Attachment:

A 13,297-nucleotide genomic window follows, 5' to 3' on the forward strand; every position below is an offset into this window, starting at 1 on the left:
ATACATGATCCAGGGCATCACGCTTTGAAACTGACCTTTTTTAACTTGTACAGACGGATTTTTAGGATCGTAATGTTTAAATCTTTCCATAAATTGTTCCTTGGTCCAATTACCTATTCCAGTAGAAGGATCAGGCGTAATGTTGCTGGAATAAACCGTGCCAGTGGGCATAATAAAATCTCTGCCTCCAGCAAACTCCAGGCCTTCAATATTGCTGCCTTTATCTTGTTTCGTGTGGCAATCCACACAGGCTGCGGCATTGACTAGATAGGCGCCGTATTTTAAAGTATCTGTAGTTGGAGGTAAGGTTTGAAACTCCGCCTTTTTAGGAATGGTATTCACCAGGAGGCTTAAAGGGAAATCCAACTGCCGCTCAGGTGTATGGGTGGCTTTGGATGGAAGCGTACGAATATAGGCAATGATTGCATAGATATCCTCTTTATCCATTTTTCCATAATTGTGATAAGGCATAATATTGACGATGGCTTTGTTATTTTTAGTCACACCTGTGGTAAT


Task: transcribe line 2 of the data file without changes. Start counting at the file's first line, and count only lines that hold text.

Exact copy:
ATACATGATCCAGGGCATCACGCTTTGAAACTGACCTTTTTTAACTTGTACAGACGGATTTTTAGGATCGTAATGTTTAAATCTTTCCATAAATTGTTCCTTGGTCCAATTACCTATTCCAGTAGAAGGATCAGGCGTAATGTTGCTGGAATAAACCGTGCCAGTGGGCATAATAAAATCTCTGCCTCCAGCAAACTCCAGGCCTTCAATATTGCTGCCTTTATCTTGTTTCGTGTGGCAATCCACACAGGCTGCGGCATTGACTAGATAGGCGCCGTATTTTAAAGTATCTGTAGTTGGAGGTAAGGTTTGAAACTCCGCCTTTTTAGGAATGGTATTCACCAGGAGGCTTAAAGGGAAATCCAACTGCCGCTCAGGTGTATGGGTGGCTTTGGATGGAAGCGTACGAATATAGGCAATGATTGCATAGATATCCTCTTTATCCATTTTTCCATAATTGTGATAAGGCATAATATTGACGATGGCTTTGTTATTTTTAGTCACACCTGTGGTAAT